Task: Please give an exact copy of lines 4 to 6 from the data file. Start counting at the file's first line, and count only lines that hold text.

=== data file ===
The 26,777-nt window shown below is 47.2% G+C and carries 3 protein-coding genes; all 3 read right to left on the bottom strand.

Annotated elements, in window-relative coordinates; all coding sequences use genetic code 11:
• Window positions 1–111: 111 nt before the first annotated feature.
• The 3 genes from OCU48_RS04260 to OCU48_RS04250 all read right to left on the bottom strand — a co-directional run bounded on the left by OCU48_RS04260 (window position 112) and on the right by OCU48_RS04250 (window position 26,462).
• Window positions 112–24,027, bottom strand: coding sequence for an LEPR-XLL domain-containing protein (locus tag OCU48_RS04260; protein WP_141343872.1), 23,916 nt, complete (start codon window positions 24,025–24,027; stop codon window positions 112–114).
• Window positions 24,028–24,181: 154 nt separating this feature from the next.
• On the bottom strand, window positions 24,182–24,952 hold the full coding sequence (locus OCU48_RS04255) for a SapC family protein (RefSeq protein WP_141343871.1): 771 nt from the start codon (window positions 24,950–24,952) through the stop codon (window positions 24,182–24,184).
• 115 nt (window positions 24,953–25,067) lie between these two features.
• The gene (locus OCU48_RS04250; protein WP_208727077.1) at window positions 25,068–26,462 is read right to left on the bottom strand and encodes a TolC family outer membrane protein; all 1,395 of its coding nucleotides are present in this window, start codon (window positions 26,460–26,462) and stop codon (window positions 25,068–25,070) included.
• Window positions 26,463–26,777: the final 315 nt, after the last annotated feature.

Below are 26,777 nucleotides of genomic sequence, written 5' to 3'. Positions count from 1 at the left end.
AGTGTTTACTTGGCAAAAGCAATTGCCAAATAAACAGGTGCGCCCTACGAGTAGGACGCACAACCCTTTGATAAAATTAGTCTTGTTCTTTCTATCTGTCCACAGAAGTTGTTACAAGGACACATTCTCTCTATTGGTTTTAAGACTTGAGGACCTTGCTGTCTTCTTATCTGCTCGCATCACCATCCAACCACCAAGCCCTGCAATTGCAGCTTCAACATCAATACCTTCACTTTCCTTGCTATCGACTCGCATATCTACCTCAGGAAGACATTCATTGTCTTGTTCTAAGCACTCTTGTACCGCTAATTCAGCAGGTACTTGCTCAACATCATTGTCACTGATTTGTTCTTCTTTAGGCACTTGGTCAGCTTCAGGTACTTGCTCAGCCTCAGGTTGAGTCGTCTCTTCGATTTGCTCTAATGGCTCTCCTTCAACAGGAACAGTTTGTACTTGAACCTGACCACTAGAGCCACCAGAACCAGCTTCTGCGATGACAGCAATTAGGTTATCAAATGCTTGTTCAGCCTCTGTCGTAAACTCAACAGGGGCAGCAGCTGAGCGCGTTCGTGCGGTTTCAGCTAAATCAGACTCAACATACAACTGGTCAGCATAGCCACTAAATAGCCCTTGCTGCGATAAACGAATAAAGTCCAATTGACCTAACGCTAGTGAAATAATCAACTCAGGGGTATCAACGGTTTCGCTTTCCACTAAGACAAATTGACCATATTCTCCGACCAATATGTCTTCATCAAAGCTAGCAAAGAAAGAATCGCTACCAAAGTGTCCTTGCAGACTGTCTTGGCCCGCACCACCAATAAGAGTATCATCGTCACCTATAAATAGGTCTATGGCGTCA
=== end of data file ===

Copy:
• The 3 genes from OCU48_RS04260 to OCU48_RS04250 all read right to left on the bottom strand — a co-directional run bounded on the left by OCU48_RS04260 (window position 112) and on the right by OCU48_RS04250 (window position 26,462).
• Window positions 112–24,027, bottom strand: coding sequence for an LEPR-XLL domain-containing protein (locus tag OCU48_RS04260; protein WP_141343872.1), 23,916 nt, complete (start codon window positions 24,025–24,027; stop codon window positions 112–114).
• Window positions 24,028–24,181: 154 nt separating this feature from the next.